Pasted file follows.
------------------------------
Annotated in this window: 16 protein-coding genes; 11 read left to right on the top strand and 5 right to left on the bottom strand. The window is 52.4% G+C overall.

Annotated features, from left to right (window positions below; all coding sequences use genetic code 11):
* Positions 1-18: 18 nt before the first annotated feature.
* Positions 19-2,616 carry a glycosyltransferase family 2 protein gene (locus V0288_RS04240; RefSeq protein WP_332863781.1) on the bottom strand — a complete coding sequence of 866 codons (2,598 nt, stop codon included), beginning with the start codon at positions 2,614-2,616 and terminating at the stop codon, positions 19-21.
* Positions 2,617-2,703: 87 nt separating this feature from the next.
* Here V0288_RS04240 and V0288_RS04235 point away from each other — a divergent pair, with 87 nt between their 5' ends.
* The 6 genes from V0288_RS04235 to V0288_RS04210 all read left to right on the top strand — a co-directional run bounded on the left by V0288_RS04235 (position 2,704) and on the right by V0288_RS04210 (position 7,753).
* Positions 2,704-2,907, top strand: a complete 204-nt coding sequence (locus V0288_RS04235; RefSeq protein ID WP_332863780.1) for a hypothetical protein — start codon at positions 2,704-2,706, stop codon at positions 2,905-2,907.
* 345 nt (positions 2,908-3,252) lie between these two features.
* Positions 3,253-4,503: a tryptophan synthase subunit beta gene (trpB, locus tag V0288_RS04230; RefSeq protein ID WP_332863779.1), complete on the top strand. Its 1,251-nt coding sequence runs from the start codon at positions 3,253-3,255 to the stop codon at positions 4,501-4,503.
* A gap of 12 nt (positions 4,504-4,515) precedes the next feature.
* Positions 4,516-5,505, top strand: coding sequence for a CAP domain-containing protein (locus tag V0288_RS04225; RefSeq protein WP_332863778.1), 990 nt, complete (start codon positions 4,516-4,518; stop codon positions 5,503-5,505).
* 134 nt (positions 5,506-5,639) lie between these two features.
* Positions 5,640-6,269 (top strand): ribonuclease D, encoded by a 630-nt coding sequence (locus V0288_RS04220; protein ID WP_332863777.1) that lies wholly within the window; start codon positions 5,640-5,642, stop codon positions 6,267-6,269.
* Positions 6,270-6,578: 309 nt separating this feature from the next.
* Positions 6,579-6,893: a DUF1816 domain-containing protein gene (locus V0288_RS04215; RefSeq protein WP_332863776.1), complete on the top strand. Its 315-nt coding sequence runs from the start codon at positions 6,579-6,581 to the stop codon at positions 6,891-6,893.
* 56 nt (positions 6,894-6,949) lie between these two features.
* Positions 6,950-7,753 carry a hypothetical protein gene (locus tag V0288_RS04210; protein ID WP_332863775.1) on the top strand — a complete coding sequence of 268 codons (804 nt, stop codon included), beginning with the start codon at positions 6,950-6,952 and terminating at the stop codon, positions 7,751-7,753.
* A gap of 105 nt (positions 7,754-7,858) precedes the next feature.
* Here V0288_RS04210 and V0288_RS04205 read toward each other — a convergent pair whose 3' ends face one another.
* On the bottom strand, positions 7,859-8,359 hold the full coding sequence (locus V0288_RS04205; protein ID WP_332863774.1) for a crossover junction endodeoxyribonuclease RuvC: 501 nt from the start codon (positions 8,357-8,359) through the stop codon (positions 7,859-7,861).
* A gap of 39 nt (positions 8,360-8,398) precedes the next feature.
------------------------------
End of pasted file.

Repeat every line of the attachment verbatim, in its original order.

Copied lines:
Annotated in this window: 16 protein-coding genes; 11 read left to right on the top strand and 5 right to left on the bottom strand. The window is 52.4% G+C overall.

Annotated features, from left to right (window positions below; all coding sequences use genetic code 11):
* Positions 1-18: 18 nt before the first annotated feature.
* Positions 19-2,616 carry a glycosyltransferase family 2 protein gene (locus V0288_RS04240; RefSeq protein WP_332863781.1) on the bottom strand — a complete coding sequence of 866 codons (2,598 nt, stop codon included), beginning with the start codon at positions 2,614-2,616 and terminating at the stop codon, positions 19-21.
* Positions 2,617-2,703: 87 nt separating this feature from the next.
* Here V0288_RS04240 and V0288_RS04235 point away from each other — a divergent pair, with 87 nt between their 5' ends.
* The 6 genes from V0288_RS04235 to V0288_RS04210 all read left to right on the top strand — a co-directional run bounded on the left by V0288_RS04235 (position 2,704) and on the right by V0288_RS04210 (position 7,753).
* Positions 2,704-2,907, top strand: a complete 204-nt coding sequence (locus V0288_RS04235; RefSeq protein ID WP_332863780.1) for a hypothetical protein — start codon at positions 2,704-2,706, stop codon at positions 2,905-2,907.
* 345 nt (positions 2,908-3,252) lie between these two features.
* Positions 3,253-4,503: a tryptophan synthase subunit beta gene (trpB, locus tag V0288_RS04230; RefSeq protein ID WP_332863779.1), complete on the top strand. Its 1,251-nt coding sequence runs from the start codon at positions 3,253-3,255 to the stop codon at positions 4,501-4,503.
* A gap of 12 nt (positions 4,504-4,515) precedes the next feature.
* Positions 4,516-5,505, top strand: coding sequence for a CAP domain-containing protein (locus tag V0288_RS04225; RefSeq protein WP_332863778.1), 990 nt, complete (start codon positions 4,516-4,518; stop codon positions 5,503-5,505).
* 134 nt (positions 5,506-5,639) lie between these two features.
* Positions 5,640-6,269 (top strand): ribonuclease D, encoded by a 630-nt coding sequence (locus V0288_RS04220; protein ID WP_332863777.1) that lies wholly within the window; start codon positions 5,640-5,642, stop codon positions 6,267-6,269.
* Positions 6,270-6,578: 309 nt separating this feature from the next.
* Positions 6,579-6,893: a DUF1816 domain-containing protein gene (locus V0288_RS04215; RefSeq protein WP_332863776.1), complete on the top strand. Its 315-nt coding sequence runs from the start codon at positions 6,579-6,581 to the stop codon at positions 6,891-6,893.
* 56 nt (positions 6,894-6,949) lie between these two features.
* Positions 6,950-7,753 carry a hypothetical protein gene (locus tag V0288_RS04210; protein ID WP_332863775.1) on the top strand — a complete coding sequence of 268 codons (804 nt, stop codon included), beginning with the start codon at positions 6,950-6,952 and terminating at the stop codon, positions 7,751-7,753.
* A gap of 105 nt (positions 7,754-7,858) precedes the next feature.
* Here V0288_RS04210 and V0288_RS04205 read toward each other — a convergent pair whose 3' ends face one another.
* On the bottom strand, positions 7,859-8,359 hold the full coding sequence (locus V0288_RS04205; protein ID WP_332863774.1) for a crossover junction endodeoxyribonuclease RuvC: 501 nt from the start codon (positions 8,357-8,359) through the stop codon (positions 7,859-7,861).
* A gap of 39 nt (positions 8,360-8,398) precedes the next feature.